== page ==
This will be the Europa Clipper probe

  • Europa Clipper will travel more than 2.5 billion kilometers

  • The probe will carry a tantalum plate with a variety of information.

If everything goes according to plan, the probe Europe Clipper will take off aboard a SpaceX Falcon Heavy rocket this October. We are talking about an ambitious NASA mission, the main goal of which is to determine whether Jupiter’s moon Europa has suitable conditions for life.

The probe will travel more than 2.5 billion kilometers to reach its destination. But it will not only be equipped with a wide range of scientific instruments such as cameras and spectrometers. He will also take with him a plaque engraved in the purest style of the famous “golden records” of the legendary Voyager probes.

“Golden record” of the Europa Clipper probe

It’s not every day that we send complex engineering designs into the depths of space. NASA in the 1970s This was clear to him, and through a working group led by Carl Sagan, he prepared the gold disks of the Voyager probes to send a “message into space” that could last for millions of years.

The Europa Clipper probe provides a new opportunity to repeat this feat (although other missions have done it before), so the US space agency doesn’t want to miss it. This time it will not be a gold plate as such, but a metal plate engraved with various information representing our planet.

Over the course of several months, NASA developed a campaign known as “Message in a Bottle” in which it invited people from all over the world include their names on a microchip located in the center of a plate of a rare, non-corrosive metal called tantalum. Surprisingly, more than 2.6 million people took part.

Technicians at NASA’s Jet Propulsion Laboratory took it upon themselves to find a way to engrave so many names onto a coin-sized piece of silicon. And they did this by using a beam of electrons to create lines of text a thousand times smaller than a human hair (75 nanometers).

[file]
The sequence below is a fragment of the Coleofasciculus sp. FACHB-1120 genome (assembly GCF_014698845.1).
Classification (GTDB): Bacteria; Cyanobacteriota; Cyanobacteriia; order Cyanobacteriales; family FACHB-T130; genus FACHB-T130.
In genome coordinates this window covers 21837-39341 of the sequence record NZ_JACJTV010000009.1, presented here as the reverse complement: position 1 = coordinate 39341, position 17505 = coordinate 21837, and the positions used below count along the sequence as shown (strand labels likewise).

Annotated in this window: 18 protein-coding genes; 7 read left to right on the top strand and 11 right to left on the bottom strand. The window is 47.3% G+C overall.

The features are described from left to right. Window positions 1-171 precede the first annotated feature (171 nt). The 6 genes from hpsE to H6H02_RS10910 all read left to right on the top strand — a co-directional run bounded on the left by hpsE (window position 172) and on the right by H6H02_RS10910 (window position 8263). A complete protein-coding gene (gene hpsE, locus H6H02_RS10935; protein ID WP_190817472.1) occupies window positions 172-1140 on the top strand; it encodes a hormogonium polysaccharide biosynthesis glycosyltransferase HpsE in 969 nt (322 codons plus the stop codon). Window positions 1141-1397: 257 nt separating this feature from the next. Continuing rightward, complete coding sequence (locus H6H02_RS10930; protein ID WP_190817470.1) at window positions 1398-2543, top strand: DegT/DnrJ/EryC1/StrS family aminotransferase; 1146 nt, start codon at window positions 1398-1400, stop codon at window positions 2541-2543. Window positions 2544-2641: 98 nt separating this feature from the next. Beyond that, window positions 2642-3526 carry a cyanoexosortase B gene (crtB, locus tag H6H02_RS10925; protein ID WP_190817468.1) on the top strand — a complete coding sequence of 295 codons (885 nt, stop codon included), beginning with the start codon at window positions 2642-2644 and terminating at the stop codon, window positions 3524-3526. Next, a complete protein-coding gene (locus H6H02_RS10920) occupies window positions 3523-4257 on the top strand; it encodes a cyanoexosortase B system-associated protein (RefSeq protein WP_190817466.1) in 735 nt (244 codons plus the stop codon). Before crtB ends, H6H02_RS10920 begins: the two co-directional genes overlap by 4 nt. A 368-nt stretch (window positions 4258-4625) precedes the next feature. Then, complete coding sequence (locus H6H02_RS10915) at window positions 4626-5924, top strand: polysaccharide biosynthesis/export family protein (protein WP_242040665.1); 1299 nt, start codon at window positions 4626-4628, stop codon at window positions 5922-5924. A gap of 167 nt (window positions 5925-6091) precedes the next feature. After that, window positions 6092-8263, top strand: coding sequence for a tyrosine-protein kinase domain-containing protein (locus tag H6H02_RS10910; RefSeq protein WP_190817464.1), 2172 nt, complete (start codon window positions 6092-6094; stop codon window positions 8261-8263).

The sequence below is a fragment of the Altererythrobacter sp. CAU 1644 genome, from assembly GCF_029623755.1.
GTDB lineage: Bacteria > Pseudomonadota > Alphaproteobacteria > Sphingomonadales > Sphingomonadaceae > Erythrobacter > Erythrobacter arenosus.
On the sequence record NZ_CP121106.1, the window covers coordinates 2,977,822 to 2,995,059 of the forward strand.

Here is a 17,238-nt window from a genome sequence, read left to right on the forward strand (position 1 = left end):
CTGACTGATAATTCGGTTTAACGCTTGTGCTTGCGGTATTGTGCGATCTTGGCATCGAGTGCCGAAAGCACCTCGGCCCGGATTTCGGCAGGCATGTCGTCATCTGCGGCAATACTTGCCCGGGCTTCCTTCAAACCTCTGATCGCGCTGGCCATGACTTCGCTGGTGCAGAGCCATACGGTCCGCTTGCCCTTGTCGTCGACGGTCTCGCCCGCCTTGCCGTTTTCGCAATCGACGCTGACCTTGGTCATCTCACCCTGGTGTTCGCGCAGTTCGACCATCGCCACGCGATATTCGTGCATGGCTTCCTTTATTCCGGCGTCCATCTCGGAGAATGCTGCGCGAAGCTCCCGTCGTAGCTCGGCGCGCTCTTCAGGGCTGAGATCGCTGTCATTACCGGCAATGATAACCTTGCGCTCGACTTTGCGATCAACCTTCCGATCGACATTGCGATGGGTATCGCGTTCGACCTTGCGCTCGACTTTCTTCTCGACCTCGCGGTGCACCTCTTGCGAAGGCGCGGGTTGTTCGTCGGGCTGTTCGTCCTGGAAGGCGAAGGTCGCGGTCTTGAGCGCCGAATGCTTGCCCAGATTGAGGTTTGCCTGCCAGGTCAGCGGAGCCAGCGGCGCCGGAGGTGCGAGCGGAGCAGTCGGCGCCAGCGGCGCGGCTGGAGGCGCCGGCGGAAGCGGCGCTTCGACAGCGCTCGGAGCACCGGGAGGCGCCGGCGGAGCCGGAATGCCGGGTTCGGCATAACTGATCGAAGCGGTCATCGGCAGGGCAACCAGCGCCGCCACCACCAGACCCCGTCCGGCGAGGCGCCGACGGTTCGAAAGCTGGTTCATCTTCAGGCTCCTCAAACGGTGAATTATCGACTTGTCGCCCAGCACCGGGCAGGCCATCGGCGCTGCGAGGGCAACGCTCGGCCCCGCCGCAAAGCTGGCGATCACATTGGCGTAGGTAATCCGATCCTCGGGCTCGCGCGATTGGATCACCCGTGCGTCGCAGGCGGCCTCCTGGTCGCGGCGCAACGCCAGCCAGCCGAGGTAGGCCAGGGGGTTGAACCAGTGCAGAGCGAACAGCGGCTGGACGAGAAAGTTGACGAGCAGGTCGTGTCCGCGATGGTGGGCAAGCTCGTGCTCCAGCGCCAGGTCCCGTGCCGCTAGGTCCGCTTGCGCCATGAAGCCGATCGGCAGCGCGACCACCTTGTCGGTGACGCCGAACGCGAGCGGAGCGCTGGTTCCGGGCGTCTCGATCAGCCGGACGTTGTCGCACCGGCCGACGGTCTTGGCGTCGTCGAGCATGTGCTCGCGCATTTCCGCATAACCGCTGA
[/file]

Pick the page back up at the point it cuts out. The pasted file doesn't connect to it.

As we can see in the images, NASA has decorated both sides of the plate. One of the faces depicts bottle drawing floats in Jupiter’s orbit near its moons. Below is the poem “In Praise of Mystery: A Poem for Europe,” written specifically for the mission by American poet Ada Limón.

In the lower left corner is a portrait of Ronald Greeley, an Arizona State University professor who died in 2011 and whose contributions laid the foundation for the mission. Engraved at the top is the famous Drake Equation from the 1960s, which estimates the possibility of finding life beyond Earth.

On the other side of this plate, measuring approximately 18 by 28 centimeters, we find visual images of sound waves. They represent the work of a group of linguists who composed the word “water” in 103 languages. There is also a symbol in the center that means “water” in American Sign Language. This part should begin its journey to Jupiter as early as October this year.

Images | NASA (1, 2, 3)

In Hatak | “60% chance he’ll go to the moon”: we talk to Pablo Alvarez, the first Spanish astronaut since Pedro Duque

Source link

Leave a Reply

Your email address will not be published. Required fields are marked *

Back to top button